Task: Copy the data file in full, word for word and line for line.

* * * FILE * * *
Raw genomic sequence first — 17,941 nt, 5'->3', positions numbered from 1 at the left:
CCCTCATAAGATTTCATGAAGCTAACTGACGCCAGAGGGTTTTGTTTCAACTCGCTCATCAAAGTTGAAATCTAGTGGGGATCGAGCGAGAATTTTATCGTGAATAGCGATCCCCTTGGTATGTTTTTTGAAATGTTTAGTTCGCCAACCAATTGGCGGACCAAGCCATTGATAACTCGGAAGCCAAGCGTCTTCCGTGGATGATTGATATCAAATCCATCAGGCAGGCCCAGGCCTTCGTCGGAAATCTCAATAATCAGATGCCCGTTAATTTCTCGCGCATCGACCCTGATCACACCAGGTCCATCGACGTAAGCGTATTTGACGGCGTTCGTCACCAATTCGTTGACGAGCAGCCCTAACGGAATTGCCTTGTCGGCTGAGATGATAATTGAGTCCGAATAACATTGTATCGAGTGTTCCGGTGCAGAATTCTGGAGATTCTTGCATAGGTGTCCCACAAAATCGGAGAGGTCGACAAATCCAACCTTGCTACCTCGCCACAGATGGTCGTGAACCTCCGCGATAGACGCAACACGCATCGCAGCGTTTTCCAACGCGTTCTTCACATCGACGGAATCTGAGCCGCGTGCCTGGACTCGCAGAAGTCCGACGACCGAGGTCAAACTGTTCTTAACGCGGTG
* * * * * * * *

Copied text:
Raw genomic sequence first — 17,941 nt, 5'->3', positions numbered from 1 at the left:
CCCTCATAAGATTTCATGAAGCTAACTGACGCCAGAGGGTTTTGTTTCAACTCGCTCATCAAAGTTGAAATCTAGTGGGGATCGAGCGAGAATTTTATCGTGAATAGCGATCCCCTTGGTATGTTTTTTGAAATGTTTAGTTCGCCAACCAATTGGCGGACCAAGCCATTGATAACTCGGAAGCCAAGCGTCTTCCGTGGATGATTGATATCAAATCCATCAGGCAGGCCCAGGCCTTCGTCGGAAATCTCAATAATCAGATGCCCGTTAATTTCTCGCGCATCGACCCTGATCACACCAGGTCCATCGACGTAAGCGTATTTGACGGCGTTCGTCACCAATTCGTTGACGAGCAGCCCTAACGGAATTGCCTTGTCGGCTGAGATGATAATTGAGTCCGAATAACATTGTATCGAGTGTTCCGGTGCAGAATTCTGGAGATTCTTGCATAGGTGTCCCACAAAATCGGAGAGGTCGACAAATCCAACCTTGCTACCTCGCCACAGATGGTCGTGAACCTCCGCGATAGACGCAACACGCATCGCAGCGTTTTCCAACGCGTTCTTCACATCGACGGAATCTGAGCCGCGTGCCTGGACTCGCAGAAGTCCGACGACCGAGGTCAAACTGTTCTTAACGCGGTG